Wild Rose

Glasgow girl from the wrong side of the tracks holds on to her dream of being a country singer despite the consequence of sad youthful folly which has left her with no money, two fatherless children and a criminal record.  Her mother thinks Rose should learn to take responsibility before indulging her fantasy of going to Nashville and hitting the big time.  She starts working as a daily cleaner for a rich and generous woman who takes a shine to her and likes her singing, and who might just be able to open some doors for her.     

Wild Rose is not so much a rags-to-riches as a getting-of-wisdom story.  I liked many things about it, the music foremost among them.  Jessie Buckley sure can sing and the songs are good.  I also liked that Rose is played as a not entirely sympathetic character.  Watch for the scene early on where she badmouths the kindly older woman who’s done her the favour of introducing her to the nice rich lady AND getting her off the hook when the nice lady asks where she’s been working recently.    

I like a story that avoids the clichés of its genre and that maintains some unpredictability in the plot.  Which is not to say I want all my expectations trashed and confounded.  There has to be hope and redemption and some manner of happy ending.  Wild Rose obeys this unwritten law.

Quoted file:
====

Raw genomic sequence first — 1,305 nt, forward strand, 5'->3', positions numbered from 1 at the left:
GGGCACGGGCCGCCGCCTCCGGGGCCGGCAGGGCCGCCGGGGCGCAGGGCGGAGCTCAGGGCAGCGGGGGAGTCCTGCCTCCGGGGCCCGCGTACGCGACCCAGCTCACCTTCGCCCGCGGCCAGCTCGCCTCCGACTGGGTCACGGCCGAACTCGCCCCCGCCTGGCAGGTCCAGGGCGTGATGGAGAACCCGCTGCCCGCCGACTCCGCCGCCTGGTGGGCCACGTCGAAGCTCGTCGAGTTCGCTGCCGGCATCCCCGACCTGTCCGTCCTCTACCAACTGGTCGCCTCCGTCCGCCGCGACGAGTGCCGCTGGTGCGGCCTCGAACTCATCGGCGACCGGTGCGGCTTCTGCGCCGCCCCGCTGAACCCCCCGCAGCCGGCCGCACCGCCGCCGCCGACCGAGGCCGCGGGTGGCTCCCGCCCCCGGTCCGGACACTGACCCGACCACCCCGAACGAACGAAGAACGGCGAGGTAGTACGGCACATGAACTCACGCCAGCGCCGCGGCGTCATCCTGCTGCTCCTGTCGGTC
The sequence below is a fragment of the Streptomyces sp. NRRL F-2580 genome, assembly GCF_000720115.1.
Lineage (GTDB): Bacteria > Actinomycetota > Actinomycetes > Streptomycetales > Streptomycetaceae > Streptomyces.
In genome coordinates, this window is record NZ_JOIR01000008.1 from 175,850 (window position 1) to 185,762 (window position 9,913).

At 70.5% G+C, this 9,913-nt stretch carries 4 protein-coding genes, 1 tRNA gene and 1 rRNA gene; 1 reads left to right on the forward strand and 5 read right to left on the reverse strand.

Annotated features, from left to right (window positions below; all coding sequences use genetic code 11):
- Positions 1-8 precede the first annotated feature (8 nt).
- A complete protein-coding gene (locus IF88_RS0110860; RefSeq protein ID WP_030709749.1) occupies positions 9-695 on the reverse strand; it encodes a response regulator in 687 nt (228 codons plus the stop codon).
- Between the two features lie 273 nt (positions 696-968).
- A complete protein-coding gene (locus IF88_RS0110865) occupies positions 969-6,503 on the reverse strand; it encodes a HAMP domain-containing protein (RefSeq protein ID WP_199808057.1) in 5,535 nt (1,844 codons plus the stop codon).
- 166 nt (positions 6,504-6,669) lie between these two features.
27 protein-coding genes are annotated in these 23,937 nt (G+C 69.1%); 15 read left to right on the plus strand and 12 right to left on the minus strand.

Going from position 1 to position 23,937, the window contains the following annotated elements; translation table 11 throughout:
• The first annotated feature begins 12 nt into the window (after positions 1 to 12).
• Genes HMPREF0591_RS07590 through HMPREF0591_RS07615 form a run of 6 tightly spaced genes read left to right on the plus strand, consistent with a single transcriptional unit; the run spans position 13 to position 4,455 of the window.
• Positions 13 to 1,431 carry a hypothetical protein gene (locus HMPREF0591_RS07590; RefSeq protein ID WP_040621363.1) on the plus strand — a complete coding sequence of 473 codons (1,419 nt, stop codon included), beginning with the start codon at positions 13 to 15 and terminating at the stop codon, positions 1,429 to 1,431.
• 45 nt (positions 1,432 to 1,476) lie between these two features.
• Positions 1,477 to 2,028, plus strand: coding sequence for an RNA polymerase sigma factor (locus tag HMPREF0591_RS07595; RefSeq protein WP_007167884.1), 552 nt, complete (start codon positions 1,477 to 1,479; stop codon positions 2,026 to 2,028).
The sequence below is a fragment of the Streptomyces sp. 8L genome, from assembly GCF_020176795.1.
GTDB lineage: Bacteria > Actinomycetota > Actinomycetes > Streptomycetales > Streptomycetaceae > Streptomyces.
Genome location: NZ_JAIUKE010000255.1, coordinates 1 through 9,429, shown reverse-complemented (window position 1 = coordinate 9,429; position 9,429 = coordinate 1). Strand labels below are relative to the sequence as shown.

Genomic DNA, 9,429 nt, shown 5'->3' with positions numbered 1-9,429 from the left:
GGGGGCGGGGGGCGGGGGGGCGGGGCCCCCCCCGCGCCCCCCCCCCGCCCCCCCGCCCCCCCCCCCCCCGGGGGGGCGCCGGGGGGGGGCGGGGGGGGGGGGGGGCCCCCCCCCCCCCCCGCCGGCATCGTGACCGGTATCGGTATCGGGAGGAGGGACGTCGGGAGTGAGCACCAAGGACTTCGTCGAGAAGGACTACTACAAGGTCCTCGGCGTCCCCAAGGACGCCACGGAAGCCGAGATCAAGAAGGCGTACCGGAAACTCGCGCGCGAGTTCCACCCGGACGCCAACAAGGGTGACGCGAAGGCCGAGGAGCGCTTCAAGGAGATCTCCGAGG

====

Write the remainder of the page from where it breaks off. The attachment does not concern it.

Plus it passed my tissue test.  As in, several were thoroughly moistened.

If I have a complaint it’s that I missed at least half the dialogue because of the thick Glaswegian accents.  My companion reported a similar difficulty.  We could generally work out what was happening and the gist of what was said from the context, but not for the first time it occurred to me that there is a case for subtitling movies made in any variety of heavily dialectal English.  And I know I’m not alone in this; lots of critics and movie-lovers have said so.